Trial begins for Lufkin woman accused of tying, beating daughters

Kathy Taylor mug shot courtesy of Angelina County Jail.
Kathy Taylor mug shot courtesy of Angelina County Jail.
Angelina County District Judge Barry Bryan.
Angelina County District Judge Barry Bryan.

LUFKIN, TX (KTRE) - A 17-year-old girl testified Monday, in the first day of a Lufkin woman's trial, that her mother duct-taped her wrists and mouth and burned her with a curling iron.

Kathy Taylor, 38, is on trial, charged with injury to a child.

Her teenage daughter told jurors the duct tape her mother used would leave rings and tape residue on her wrists.

"I still love my mother very much, I do still have a lot of anger toward it," the girl said. "I'm still never going to hate her."

According to a signed complaint, a Child Protective Services investigator contacted the Angelina County Sheriff's Office on March 23, 2010, about a report of physical and mental abuse from three people.

In an interview at Angelina Alliance for Children, the alleged victim talked about how she and two other people had been abused by Taylor for a number of years.

Monday afternoon, Taylor's 13-year-old daughter testified she used to be absent from school a lot and is only in sixth grade because she has missed so much class time. She said her absences were usually because her mom wanted her to stay at the house because her mom was scared to be home alone. She claims she was even in court at one point for missing school so much.

The middle school student claimed her mother abused her.

"She started hitting my sister and threatened that she would drive us into a lake and kill all three of us," said the little girl.

The sixth grader recalled a visit she had with Child Protective Services.

Alston showed the witness pictures CPS had taken to document her injuries.

"Those were when I was actually hit by an extension cord," the girl said. "Mostly it was because either the house wasn't clean enough for her or we weren't doing what we were supposed to do."

The girl said when she and her siblings got in trouble, her mom would bind their hands, feet and mouths with duct tape and hit them with an extension cord. The girl testified her mother would also sit on them at times when she was whipping them.

"I was hit with her fist like a couple times," the girl testified. The witness said her mother started punching her after she didn't get to the phone in time.

She said she waited so long to report it because she was scared.

"It hurts," she said saying that she couldn't look in her mom's direction.

Taylor's attorney, Kamisha Mickey, began questioning the girl about her grades since she no longer lives with her mom.

The defense attorney questioned her about the chores her mother made her do.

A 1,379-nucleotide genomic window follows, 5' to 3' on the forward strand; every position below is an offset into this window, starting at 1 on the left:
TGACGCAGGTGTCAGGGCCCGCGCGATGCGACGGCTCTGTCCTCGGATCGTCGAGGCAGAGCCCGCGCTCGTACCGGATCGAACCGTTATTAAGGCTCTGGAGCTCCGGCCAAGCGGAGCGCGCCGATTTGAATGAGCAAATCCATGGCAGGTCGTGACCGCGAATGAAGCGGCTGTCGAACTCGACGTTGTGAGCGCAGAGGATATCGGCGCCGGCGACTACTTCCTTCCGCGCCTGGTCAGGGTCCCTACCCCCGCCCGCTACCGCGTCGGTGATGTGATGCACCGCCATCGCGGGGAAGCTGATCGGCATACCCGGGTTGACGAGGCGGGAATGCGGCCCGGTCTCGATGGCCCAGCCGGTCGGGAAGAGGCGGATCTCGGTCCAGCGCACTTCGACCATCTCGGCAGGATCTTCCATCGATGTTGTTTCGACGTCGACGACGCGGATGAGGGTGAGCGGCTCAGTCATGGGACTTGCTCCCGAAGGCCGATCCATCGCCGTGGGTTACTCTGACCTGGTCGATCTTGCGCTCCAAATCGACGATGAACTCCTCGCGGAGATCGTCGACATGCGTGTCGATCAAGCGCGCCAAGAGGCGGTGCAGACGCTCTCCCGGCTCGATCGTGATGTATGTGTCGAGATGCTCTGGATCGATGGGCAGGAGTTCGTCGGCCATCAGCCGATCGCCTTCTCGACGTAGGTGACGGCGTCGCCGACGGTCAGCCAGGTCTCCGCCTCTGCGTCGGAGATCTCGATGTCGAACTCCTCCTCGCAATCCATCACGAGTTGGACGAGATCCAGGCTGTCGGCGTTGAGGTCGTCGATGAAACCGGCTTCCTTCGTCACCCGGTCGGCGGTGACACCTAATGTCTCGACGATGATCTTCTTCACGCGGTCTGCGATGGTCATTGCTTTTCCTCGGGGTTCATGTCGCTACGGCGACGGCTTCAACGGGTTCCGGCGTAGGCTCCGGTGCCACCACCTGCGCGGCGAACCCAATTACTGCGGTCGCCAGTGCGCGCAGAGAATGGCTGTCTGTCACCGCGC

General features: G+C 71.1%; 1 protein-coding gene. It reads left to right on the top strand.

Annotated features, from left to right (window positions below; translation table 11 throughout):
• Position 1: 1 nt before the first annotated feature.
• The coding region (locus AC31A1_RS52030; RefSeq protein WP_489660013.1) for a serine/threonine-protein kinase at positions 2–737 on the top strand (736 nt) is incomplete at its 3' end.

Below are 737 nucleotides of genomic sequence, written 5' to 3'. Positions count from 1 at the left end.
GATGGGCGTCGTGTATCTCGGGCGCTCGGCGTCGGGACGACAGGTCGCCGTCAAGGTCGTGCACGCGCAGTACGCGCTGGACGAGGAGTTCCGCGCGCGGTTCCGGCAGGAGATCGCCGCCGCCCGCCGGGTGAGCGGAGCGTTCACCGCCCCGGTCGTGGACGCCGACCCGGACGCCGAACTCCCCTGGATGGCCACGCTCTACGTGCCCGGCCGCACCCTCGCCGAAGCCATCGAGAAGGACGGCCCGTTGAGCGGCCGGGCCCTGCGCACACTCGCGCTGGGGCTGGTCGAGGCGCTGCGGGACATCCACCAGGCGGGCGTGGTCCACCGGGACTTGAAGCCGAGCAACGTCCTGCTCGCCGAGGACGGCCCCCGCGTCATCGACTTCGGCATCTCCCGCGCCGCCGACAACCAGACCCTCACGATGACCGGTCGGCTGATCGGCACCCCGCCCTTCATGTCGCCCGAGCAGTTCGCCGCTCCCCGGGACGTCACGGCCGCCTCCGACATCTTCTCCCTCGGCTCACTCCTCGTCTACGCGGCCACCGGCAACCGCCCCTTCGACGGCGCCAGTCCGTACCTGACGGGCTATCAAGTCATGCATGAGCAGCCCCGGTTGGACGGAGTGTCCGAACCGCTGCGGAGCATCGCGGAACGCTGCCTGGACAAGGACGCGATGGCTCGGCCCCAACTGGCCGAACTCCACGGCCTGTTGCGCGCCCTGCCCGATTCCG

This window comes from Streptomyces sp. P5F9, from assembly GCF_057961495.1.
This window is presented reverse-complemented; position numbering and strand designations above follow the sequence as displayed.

The girl said her mother told her she couldn't go to her dad's house because he didn't pay child support.

"You never thought he [your dad] would protect you if you told him what was going on?" asked Mickey.

The child said she could not trust anyone.

Mickey pointed out that the numerous times the child went to the doctor,  they never made note of any marks.

Taylor's attorney continued questioning the girl about the alleged incidences and asked the girl if her mom would usually cut them free and she said yes.

"She had her times of being a good mother," said the girl. She said she has more freedoms at her father's house.

The prosecution pointed out that the child talked to authorities at school, while she was still in her mother's custody.

Robert Cheshire, a former CPS employee, testified about an interview he was involved in when they were investigating the children's abuse claims against Taylor.

He explained how they worked to find a place for the children to go after their interview. He said they did not want to immediately place the children in the care of their father because they wanted to do a more thorough background check on him first.

The former CPS worker walked the jurors through photos of injuries on the children. He claimed they were consistent with bruising that could have occurred from being hit with an electrical cord.

The man testified there are times when people come forward and no evidence of abuse turns up, so they do have false reports from time to time.

Assistant District Attorney Julie Alston pointed out CPS requested that this case be prosecuted because of the amount of evidence that they had.

According to a December KTRE report, District Judge Barry Bryan rejected a plea deal between the two sides. Taylor had agreed to a probation sentence, Alston said, but Bryan said he would not accept a plea agreement that did not include prison time.

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